Low-fat diets do not curb heart disease or help you live longer – the real enemy is sugar and carbohydrates, according to a leading scientist.
Current dietary advice is based on flawed evidence from the 1950s that has demonised saturated fat and put public health at risk, he said.
James DiNicolantonio, a cardiovascular research scientist in New York, said: ‘We need a public health campaign as strong as the one we had in the 70s and 80s demonising saturated fats, to say that we got it wrong.’ Read more
Friday, March 7, 2014
Low-fat diets do not curb heart disease or help you live longer. Cardiovascular research scientist James DiNicolantonio says the real enemy is sugar and carbohydrates.
Wednesday, March 5, 2014
Joseph Mercola reveals some simple strategies to prevent strokes.
Stroke, which is akin to a heart attack in your brain, is the fourth leading cause of death in the United States.1 Obstructed blood flow to your brain is known as an ischemic stroke, which represent about 75 percent of all strokes. When an artery that feeds your brain with blood actually ruptures, it’s called a hemorrhagic stroke, and this is a far more lethal situation.
Fortunately, up to 80 percent of all strokes are preventable through lifestyle factors2such as diet, exercise,3, 4 maintaining a healthy weight, normalizing your blood sugar levels and blood pressure, and quitting smoking. Read more
Monday, March 3, 2014
You probably don't eat bone broth, but Sean Croxton gives five reasons why you should.
This stuff is awesome.
Never in my life did I imagine I’d be so head over heels about a soup made from bones.
I guess you can say I have quite the man crush on the rich, brown liquid that fills my coffee cup each morning.
It makes me feel warm inside, and puts a little pep in my step.
And oh my, is it tasty! Read more
Friday, February 28, 2014
Ignore the mainstream medical propaganda on salt, says Paul Fassa.
The accepted dogma on salt is that very little should be consumed or a higher potential for heart attacks and strokes will follow from high blood pressure. But researchers from holistic health circles, including some independent MDs such as Dr. Brownstein, have embraced pure unrefined sea salt as vital for good health. The taboo on salt has been challenged. Despite its tenure in the archives of modern medicine dogma, this taboo is cracking. Read more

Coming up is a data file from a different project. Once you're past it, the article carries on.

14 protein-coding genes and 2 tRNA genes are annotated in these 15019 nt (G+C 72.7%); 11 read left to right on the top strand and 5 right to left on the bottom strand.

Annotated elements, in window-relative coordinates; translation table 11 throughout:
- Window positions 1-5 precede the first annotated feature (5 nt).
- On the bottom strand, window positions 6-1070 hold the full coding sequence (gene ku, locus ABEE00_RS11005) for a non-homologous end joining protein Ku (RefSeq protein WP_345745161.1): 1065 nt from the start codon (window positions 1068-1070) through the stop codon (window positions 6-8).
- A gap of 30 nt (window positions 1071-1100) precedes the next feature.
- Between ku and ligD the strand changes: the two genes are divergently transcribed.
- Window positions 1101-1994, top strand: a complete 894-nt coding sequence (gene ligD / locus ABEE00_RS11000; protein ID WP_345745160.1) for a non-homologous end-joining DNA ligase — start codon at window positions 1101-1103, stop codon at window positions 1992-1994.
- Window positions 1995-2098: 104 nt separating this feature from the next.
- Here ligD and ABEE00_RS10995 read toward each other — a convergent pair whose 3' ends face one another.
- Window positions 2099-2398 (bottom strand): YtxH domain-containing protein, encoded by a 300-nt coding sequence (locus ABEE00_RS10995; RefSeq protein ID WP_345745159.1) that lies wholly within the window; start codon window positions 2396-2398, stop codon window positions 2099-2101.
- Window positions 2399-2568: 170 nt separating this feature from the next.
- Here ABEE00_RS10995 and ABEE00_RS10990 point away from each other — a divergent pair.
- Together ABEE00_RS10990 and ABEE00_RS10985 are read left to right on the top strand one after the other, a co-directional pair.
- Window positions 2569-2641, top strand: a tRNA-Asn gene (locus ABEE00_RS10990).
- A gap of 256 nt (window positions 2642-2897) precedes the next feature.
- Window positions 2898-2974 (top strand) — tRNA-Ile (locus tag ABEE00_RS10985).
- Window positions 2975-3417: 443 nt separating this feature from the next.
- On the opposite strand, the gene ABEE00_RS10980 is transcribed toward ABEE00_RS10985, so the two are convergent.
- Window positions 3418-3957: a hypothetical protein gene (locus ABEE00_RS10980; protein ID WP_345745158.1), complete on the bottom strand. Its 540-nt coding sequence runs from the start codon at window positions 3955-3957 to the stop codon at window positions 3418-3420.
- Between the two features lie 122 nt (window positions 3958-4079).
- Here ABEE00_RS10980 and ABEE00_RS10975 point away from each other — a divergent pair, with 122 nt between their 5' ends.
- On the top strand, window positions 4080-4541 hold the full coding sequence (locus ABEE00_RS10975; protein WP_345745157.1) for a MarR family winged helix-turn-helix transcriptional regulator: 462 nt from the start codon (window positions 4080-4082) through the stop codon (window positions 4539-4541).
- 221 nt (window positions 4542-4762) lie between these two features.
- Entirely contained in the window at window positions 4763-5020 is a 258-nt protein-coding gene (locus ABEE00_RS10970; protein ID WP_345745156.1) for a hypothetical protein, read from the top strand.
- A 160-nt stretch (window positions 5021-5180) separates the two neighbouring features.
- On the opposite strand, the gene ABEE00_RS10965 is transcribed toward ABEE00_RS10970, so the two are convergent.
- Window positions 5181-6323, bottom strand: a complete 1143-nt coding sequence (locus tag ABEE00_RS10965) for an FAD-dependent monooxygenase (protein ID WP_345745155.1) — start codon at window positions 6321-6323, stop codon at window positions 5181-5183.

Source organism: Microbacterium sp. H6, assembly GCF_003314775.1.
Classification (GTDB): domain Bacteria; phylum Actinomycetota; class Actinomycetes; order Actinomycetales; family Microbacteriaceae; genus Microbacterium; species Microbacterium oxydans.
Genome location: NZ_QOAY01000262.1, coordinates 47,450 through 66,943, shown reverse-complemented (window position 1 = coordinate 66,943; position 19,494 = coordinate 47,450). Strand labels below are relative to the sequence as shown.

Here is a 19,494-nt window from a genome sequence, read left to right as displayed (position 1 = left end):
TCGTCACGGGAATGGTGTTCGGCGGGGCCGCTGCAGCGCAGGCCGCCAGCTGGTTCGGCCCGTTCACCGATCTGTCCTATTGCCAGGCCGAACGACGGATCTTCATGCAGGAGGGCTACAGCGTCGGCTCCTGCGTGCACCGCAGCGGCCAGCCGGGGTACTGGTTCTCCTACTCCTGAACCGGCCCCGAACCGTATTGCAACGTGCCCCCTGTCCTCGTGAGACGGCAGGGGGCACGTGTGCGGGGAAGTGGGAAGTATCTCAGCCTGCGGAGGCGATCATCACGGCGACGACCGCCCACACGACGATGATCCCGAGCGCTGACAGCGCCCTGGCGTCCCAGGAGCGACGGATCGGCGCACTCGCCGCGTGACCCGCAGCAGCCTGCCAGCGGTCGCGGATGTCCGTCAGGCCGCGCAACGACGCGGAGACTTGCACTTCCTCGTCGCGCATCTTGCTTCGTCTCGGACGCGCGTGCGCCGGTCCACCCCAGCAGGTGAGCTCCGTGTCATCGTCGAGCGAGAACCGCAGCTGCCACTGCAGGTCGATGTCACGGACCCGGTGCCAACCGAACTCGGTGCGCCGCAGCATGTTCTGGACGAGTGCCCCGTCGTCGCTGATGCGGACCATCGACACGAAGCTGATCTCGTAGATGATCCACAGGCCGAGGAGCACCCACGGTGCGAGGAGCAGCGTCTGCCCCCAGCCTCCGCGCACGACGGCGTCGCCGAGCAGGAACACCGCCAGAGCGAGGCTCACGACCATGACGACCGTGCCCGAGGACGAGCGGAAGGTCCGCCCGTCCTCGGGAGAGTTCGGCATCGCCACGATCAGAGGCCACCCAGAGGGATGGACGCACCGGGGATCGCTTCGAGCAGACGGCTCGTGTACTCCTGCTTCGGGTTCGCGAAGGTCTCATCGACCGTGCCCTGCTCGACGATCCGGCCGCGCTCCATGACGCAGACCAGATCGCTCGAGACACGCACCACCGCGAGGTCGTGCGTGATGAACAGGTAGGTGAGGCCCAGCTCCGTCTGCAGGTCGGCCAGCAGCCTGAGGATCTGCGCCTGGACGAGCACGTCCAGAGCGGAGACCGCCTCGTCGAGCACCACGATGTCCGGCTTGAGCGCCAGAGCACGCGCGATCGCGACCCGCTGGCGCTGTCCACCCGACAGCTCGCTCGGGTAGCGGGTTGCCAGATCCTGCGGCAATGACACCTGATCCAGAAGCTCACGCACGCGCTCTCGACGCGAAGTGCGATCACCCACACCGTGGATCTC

Wednesday, February 26, 2014
Gluten-free products have become a huge profit center for Big Food, but Daisy Luther reveals how to go gluten-free without going broke.
According to some experts, wheat is more like the staff of death than the staff of life these days. Due to genetic modifications of wheat over the past century (go HERE to learn how scientists “fixed” wheat during the 60s), the grain that appears in nearly every meal in America seems to be causing serious health concerns, particularly inflammation and autoimmune issues.
The problem is, gluten-free food is a billion dollar industry, and at the prices Big Food is charging for these specialty items, it’s easy to see how fast the bills can rack up. Read more
Monday, February 24, 2014
Testosterone therapy is over-prescribed, says Joseph Mercola, and there are safer natural alternatives.
The male sex hormone testosterone plays many roles in men’s health. Besides affecting your sex drive, it also helps maintain muscle mass, bone density, red blood cells, and a general sense of well-being.
Beginning around age 30, a man’s testosterone levels begin to decline, and continue to do so as time goes on—unless you proactively address your lifestyle. Symptoms of declining testosterone levels can include: Read more
Friday, February 21, 2014
The mainstream media is conducting an all-out assault on the gluten-free diet. Daisy Luther explores whether gluten-free is a fad, or is modern wheat really toxic?
If you shop in the health food section of the grocery store or read the foodie blogs, you may have noticed a trend over the past couple of years: gluten intolerance seems to be on the rise.
Kristen Michaelis explains this intolerance very clearly on the website Food Renegade: Read more